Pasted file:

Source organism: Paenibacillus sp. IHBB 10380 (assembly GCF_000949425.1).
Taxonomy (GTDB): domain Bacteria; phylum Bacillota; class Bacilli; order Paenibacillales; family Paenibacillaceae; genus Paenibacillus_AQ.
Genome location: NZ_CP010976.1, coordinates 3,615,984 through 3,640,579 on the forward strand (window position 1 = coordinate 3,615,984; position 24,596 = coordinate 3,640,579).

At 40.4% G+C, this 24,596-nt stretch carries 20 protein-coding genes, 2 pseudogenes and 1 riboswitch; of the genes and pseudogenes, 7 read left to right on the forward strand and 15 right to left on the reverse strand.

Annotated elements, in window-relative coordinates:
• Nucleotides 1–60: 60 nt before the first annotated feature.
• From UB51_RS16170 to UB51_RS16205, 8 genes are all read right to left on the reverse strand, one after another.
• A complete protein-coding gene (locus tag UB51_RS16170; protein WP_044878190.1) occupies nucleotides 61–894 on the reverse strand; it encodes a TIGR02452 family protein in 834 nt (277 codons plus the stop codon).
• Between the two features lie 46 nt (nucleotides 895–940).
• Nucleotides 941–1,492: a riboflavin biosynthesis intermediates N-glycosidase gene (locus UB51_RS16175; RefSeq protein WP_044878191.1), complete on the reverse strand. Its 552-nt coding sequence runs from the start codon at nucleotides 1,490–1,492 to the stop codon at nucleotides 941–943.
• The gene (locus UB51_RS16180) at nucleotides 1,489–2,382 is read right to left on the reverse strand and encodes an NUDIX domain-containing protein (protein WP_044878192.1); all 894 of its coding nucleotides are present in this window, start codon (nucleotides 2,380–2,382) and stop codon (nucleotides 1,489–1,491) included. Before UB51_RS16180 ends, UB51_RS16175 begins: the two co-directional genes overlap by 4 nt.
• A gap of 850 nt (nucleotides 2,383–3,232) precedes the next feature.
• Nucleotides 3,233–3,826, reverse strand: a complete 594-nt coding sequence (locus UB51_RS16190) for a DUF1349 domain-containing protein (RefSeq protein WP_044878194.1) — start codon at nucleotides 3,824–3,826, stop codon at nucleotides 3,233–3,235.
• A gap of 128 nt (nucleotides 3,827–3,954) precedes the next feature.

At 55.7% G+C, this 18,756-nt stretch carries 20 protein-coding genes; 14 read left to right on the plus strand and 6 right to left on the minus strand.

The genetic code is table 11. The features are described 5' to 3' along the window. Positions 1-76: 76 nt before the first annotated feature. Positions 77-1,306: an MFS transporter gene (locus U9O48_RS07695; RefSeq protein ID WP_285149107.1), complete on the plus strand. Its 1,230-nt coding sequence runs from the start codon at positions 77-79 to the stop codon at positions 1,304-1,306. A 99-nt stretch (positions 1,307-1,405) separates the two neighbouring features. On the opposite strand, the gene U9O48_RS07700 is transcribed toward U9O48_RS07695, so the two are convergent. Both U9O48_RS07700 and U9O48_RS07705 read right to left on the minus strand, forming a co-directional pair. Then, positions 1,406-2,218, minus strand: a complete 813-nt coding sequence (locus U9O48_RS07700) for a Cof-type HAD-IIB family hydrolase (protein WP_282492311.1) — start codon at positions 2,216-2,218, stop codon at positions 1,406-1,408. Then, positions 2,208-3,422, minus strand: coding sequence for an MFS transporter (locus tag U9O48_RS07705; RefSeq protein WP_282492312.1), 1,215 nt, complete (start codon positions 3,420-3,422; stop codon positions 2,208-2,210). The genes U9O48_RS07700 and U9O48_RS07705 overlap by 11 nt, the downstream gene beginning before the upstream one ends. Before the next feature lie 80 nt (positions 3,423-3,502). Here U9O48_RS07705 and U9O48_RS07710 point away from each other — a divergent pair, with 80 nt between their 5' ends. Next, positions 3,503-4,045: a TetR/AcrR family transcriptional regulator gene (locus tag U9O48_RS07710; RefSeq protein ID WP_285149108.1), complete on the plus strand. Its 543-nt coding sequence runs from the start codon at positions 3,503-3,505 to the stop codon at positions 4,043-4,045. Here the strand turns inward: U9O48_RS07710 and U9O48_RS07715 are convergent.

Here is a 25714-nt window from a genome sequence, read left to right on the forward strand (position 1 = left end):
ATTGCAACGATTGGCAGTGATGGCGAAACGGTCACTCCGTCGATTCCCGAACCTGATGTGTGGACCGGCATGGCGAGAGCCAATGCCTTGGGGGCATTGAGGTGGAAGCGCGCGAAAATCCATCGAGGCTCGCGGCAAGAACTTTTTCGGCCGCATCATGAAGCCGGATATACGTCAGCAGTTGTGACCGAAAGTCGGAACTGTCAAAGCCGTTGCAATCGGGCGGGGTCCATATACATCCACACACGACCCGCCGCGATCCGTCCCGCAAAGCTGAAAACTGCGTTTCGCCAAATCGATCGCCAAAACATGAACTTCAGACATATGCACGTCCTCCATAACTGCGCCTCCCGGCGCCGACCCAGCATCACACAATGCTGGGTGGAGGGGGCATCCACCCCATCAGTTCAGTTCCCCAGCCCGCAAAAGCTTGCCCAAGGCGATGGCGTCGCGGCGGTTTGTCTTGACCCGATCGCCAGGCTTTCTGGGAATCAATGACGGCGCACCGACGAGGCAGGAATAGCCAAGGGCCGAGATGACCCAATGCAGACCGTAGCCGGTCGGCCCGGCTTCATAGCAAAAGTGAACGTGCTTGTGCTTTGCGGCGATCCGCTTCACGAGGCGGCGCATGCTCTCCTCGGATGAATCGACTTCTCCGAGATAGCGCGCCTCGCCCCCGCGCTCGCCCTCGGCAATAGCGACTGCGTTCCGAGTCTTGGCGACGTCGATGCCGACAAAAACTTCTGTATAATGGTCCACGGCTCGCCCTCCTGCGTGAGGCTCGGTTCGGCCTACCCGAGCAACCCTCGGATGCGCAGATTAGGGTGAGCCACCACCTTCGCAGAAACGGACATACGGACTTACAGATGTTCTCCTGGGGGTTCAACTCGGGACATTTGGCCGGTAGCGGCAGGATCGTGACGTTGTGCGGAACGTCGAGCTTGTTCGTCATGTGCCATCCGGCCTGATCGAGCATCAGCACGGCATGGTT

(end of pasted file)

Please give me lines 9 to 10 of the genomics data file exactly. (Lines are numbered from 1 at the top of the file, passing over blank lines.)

• Between the two features lie 46 nt (nucleotides 895–940).
• Nucleotides 941–1,492: a riboflavin biosynthesis intermediates N-glycosidase gene (locus UB51_RS16175; RefSeq protein WP_044878191.1), complete on the reverse strand. Its 552-nt coding sequence runs from the start codon at nucleotides 1,490–1,492 to the stop codon at nucleotides 941–943.